> Posted by Alexandra Rizzi, Deputy Director of the Smart Campaign, and Jami Solli, Independent Consultant and Founder of the Global Alliance for Legal Aid

When clients are facing loan default, they’re often in the most precarious financial position of their lives. As we detailed on this blog last week, navigating the default process can be exceedingly complex for clients. It can be complex for providers, too. No doubt, on both ends the stakes are high. In a new Smart Campaign research report released last week, What Happens to Microfinance Clients who Default?, we examined how providers behave at this juncture and the factors informing these practices.

The research team selected three very different markets to compare – Peru, India, and Uganda.¹ An analysis of three markets does not represent the entire sector. However these three countries represented great diversity in legal and regulatory systems, market infrastructure, in particular credit reporting, and use of group versus individual loans, among other factors. These three countries are also locations where the Smart Campaign has cultivated supporters and partners, which persuaded providers to share information on sensitive debt collection practices.

In total, we conducted interviews with 44 providers. In addition to MFIs, the most helpful interviews were with credit bureaus. Fonts of information, they helped us understand the topography of market debt as well as the information MFIs have when making decisions. And, as we came to understand, information was a critical determinant to what actions MFIs took when a client defaulted.

What did we learn? Among the dozens of data points on how MFIs treated clients in default (some good, some bad, some ugly), the influence of market conduct regulation and supervision, as well as credit reporting on practices stood out as defining features. In Peru, the market is regulated by two entities with overlapping consumer protection mandates: the SBS (the banking regulator) and INDECOPI (the general consumer protection agency). Interviewed MFIs were very aware of these regulators and the rules and sanctions against bad practices. For example, the team was told that the incidence of humiliating collection practices such as hombrecitos amarillos (“little yellow men” formerly painted by debt collectors on the side of debtors’ homes) had dropped precipitously because of regulatory sanctions.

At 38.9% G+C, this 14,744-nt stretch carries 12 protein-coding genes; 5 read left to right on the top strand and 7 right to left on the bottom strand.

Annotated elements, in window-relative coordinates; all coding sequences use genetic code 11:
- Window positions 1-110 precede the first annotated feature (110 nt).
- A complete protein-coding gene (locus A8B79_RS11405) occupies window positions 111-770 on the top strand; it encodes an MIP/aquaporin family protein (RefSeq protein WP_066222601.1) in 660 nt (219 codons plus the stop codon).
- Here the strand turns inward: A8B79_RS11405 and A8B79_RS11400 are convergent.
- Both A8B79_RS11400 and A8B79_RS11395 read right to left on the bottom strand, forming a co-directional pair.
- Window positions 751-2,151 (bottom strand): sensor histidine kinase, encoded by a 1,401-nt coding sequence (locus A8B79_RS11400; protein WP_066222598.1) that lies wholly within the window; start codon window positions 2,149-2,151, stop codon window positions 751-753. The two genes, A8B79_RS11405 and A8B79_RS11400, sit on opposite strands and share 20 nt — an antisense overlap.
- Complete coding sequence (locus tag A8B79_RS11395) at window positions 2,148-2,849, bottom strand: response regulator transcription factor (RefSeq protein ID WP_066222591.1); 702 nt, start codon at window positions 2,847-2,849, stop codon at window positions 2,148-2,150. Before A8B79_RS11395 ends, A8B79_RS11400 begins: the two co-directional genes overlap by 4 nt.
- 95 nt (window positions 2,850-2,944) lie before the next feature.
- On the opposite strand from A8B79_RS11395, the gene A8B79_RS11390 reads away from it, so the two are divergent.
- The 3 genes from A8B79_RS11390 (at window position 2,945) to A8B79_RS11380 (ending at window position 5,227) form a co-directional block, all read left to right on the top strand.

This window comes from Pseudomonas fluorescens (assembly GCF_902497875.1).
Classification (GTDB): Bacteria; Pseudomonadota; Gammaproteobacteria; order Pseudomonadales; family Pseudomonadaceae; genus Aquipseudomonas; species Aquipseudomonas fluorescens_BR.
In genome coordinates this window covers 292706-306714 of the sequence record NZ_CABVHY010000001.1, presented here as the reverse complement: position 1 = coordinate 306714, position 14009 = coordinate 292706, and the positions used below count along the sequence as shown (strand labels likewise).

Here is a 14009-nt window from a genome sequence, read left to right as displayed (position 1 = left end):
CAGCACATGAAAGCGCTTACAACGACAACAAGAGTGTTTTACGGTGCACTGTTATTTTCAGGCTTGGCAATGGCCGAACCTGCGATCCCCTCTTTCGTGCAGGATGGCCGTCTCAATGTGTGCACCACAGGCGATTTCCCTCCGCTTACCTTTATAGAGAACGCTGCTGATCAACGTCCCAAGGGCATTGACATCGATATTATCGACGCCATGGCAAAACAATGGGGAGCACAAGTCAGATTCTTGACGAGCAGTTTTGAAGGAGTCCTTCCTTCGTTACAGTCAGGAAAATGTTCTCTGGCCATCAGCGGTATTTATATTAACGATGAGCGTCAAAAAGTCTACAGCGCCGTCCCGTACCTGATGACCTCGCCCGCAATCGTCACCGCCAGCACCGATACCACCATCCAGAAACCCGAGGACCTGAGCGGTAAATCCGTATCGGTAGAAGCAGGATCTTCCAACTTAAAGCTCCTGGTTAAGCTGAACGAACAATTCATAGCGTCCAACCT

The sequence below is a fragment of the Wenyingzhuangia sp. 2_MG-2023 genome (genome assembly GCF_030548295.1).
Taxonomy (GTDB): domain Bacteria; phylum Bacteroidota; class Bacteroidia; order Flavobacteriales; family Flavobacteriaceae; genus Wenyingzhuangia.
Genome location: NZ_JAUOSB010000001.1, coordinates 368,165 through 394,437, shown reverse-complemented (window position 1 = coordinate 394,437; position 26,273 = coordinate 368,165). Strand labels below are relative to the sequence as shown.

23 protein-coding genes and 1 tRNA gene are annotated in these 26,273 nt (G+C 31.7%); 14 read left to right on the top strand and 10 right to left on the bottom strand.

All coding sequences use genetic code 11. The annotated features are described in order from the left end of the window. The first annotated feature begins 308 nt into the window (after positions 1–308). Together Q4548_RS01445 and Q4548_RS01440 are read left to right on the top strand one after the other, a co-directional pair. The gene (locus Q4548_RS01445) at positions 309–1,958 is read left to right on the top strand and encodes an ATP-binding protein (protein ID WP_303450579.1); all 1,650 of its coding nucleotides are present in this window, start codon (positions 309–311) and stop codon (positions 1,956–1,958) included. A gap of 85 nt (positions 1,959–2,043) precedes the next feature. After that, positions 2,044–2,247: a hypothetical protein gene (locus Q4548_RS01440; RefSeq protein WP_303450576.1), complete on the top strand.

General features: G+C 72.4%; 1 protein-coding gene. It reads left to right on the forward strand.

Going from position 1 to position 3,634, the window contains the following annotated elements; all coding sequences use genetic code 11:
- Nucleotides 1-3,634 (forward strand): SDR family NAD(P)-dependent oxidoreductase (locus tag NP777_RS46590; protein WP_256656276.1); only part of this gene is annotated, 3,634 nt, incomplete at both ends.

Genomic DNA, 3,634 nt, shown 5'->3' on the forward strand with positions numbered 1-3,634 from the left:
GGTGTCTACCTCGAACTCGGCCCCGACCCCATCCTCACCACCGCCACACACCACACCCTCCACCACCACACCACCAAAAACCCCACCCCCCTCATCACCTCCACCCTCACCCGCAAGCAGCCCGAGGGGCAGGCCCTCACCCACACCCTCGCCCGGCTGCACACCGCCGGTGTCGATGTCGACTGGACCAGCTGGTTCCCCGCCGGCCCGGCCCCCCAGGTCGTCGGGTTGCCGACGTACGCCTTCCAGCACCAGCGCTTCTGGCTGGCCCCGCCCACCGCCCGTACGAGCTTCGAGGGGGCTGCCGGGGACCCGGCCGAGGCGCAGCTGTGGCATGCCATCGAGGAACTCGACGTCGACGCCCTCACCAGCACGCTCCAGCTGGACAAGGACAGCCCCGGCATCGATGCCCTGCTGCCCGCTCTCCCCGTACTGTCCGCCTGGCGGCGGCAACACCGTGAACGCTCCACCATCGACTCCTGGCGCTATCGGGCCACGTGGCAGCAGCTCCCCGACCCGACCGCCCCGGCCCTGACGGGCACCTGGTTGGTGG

In India, while the Reserve Bank of India’s (RBI) Fair Practice Code and the Industry Code of Conduct specify acceptable and unacceptable collection practices, MFIs did not appear to be influenced by the threat of monitoring or sanctions as they had been in Peru. The situation will hopefully change as the Microfinance Network (MFIN) begins to supervise and monitor the sector in its new role as a self-regulatory organization (SRO) with delegated regulatory powers.

In Uganda, the Bank of Uganda published guidelines in 2011 on financial services consumer protection.  Unfortunately, the guidelines are only applicable to regulated providers. The team found that supervision of these guidelines and of providers’ practices is weak and enforcement low to non-existent.  The lack of legal protection and sanctions allows bad market conduct and aggressive collections measures to proliferate and increases mistrust between clients and providers.

In addition to regulation and supervision, the influence of credit information systems on MFI practices was also powerful. Quality credit information not only helps providers make informed underwriting decisions, it also appears to influence collections behavior. Specifically lenders felt that the perceived value of a good credit report gives clients a strong motivation to repay, thus lessening the burden of a potential collection on the provider. Comparing the three markets, the study observed differences in the speed and intensity of MFIs’ reactions to delinquency, partially driven by the existence of credit information systems which contribute to the security of the lender.